This year has been an important reminder that disaster can strike anytime and anyplace. Nearly every region of the country experienced some form of extreme weather event, including wildfires in California, extreme cold and snow through the Midwest and East, and destructive tornadoes in the South and Central Plains.
All of these events resulted in the loss of power for hundreds of thousands, and without power comes food safety challenges. The temperature and sanitation of food storage areas is crucial to preventing bacterial growth, and severe weather and other emergencies can compromise this. Knowing what to do in these instances can minimize the need to throw away food and the risk of getting sick.
September is National Preparedness Month, and America’s PrepareAthon! is a national awareness campaign to get families and communities thinking about how to respond in the event of a disaster or other emergency. The USDA’s Food Safety and Inspection Service is joining the effort by helping people plan to keep their food safe in case of hurricanes, flooding, fires, power outages and other emergencies that threaten storage conditions.
Before the Power Goes Out (if there’s time)
- Keep an appliance thermometer in the refrigerator and freezer. The refrigerator temperature should remain 40 °F or lower, and the freezer should be 0 °F or lower.
- Store food on shelves that will be safely out of the way of contaminated water in case of flooding.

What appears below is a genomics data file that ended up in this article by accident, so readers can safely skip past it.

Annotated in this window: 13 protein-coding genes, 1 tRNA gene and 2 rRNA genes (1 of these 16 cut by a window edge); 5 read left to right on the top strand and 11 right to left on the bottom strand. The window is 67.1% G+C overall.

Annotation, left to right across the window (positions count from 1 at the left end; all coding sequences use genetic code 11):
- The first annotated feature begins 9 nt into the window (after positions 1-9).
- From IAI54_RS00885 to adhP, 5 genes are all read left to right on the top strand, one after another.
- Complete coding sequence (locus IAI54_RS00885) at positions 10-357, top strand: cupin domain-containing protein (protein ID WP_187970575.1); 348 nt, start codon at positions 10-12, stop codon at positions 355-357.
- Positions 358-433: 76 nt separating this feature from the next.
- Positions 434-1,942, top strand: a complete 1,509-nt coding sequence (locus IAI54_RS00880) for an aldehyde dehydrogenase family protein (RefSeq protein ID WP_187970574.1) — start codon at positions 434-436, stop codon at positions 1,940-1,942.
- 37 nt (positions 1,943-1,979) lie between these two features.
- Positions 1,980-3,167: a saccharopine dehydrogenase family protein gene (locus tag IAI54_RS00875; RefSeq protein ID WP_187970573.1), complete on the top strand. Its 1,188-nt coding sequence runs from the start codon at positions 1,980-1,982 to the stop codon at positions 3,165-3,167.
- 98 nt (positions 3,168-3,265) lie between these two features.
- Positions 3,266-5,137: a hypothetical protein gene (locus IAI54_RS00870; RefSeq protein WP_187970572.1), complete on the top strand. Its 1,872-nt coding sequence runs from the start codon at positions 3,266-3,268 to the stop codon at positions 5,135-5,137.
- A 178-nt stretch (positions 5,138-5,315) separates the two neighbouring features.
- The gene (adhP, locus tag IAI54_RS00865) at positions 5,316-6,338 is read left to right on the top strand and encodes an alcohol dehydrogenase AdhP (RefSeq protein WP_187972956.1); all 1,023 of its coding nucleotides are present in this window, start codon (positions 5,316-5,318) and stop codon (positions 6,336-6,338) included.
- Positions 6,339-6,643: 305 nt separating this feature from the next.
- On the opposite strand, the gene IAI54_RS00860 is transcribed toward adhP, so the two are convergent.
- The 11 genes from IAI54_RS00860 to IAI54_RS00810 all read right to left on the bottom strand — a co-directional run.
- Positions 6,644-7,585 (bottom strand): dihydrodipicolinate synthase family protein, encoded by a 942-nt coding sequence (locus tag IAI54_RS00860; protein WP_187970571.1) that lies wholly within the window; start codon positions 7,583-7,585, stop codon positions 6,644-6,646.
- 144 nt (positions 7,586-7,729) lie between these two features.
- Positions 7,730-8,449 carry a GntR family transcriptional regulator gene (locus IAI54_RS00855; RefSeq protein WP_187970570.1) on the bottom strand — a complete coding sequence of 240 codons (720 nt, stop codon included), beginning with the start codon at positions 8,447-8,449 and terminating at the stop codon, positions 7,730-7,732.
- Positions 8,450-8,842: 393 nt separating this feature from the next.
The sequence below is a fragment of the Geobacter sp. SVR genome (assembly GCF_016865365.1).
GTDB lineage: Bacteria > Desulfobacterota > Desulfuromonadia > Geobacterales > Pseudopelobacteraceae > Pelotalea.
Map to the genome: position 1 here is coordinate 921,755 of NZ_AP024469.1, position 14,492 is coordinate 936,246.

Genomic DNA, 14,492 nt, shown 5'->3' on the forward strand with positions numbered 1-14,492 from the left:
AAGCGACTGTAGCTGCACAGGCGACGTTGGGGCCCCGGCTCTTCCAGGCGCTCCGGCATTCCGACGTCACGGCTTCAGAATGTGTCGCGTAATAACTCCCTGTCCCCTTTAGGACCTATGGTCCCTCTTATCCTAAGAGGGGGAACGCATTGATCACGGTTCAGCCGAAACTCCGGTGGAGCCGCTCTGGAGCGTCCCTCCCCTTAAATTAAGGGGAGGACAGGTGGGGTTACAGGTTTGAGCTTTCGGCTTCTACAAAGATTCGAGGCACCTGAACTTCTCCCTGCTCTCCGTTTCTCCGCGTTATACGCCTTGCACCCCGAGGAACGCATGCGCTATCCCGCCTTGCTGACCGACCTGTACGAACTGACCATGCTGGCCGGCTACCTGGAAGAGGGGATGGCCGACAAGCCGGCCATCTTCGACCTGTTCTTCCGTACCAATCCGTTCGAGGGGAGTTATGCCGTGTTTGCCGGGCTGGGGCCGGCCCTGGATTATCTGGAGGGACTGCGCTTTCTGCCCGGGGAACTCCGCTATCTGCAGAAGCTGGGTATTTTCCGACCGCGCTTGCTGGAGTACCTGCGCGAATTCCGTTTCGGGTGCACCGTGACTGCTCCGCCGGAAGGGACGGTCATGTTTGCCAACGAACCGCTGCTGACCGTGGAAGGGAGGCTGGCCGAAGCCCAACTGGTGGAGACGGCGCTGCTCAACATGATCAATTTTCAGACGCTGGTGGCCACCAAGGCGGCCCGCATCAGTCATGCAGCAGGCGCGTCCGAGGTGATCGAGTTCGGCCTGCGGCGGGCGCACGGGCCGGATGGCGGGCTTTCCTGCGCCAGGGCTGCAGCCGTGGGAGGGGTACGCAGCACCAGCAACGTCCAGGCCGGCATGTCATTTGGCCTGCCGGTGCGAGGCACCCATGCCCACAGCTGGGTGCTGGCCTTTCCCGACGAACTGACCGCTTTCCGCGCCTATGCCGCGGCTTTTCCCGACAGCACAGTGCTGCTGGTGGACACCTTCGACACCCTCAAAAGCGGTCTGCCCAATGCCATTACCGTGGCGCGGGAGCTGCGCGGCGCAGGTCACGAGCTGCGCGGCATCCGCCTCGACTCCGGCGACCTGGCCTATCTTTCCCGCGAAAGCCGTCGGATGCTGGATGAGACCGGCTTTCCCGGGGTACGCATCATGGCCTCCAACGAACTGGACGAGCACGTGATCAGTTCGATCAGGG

- Freeze refrigerated items such as leftovers, milk and fresh meat and poultry that you may not need immediately – this helps keep them at a safe temperature longer.
- Have coolers and frozen gel packs on hand to keep refrigerator food cold if the power will be out for more than 4 hours.
- Purchase or make ice and store in the freezer for use in the refrigerator or in a cooler.
When the Power Goes Out
- Keep refrigerator and freezer doors closed as much as possible.
- A refrigerator will keep food cold for about 4 hours if you keep the door closed.
- A full freezer will keep its temperature for about 48 hours (24 hours if half-full).
- If the power is out for an extended period of time, buy dry or block ice to keep the refrigerator as cold as possible. Fifty pounds of dry ice should keep a fully-stocked 18-cubic-feet freezer cold for two days.
After the Power Returns
- When the power comes back on, you will have to evaluate each item separately. When in doubt, throw it out. These charts help you evaluate specific foods:
- With frozen food, check for ice crystals! The food in your freezer that partially or completely thaws may be safely refrozen if it still contains ice crystals or is 40 °F or below.
- Discard any food that has an unusual odor, color, or texture, or feels warm to the touch.
- Never taste a food to determine its safety!
Anyone with questions about the safety of their food as a result of weather damage and power outages is encouraged to call the USDA Meat and Poultry Hotline at 1-888-MPHotline (1-888-674-6854) or chat live with a food safety specialist at AskKaren.gov, available from 10 a.m. to 4 p.m. Eastern Standard Time, Monday through Friday, in English or Spanish. Ask Karen can also be downloaded for free for iOS and Android devices.
For more information about food safety in an emergency, visit:
- A Consumer’s Guide to Food Safety: Severe Storms and Hurricanes (a manual covering all power outage related food safety topics)
- Food Safety During a Power Outage (60 section video)
- In an Emergency (gateway to all federal food safety resources)
For more information about National Preparedness Month visit, go to Ready.gov/September.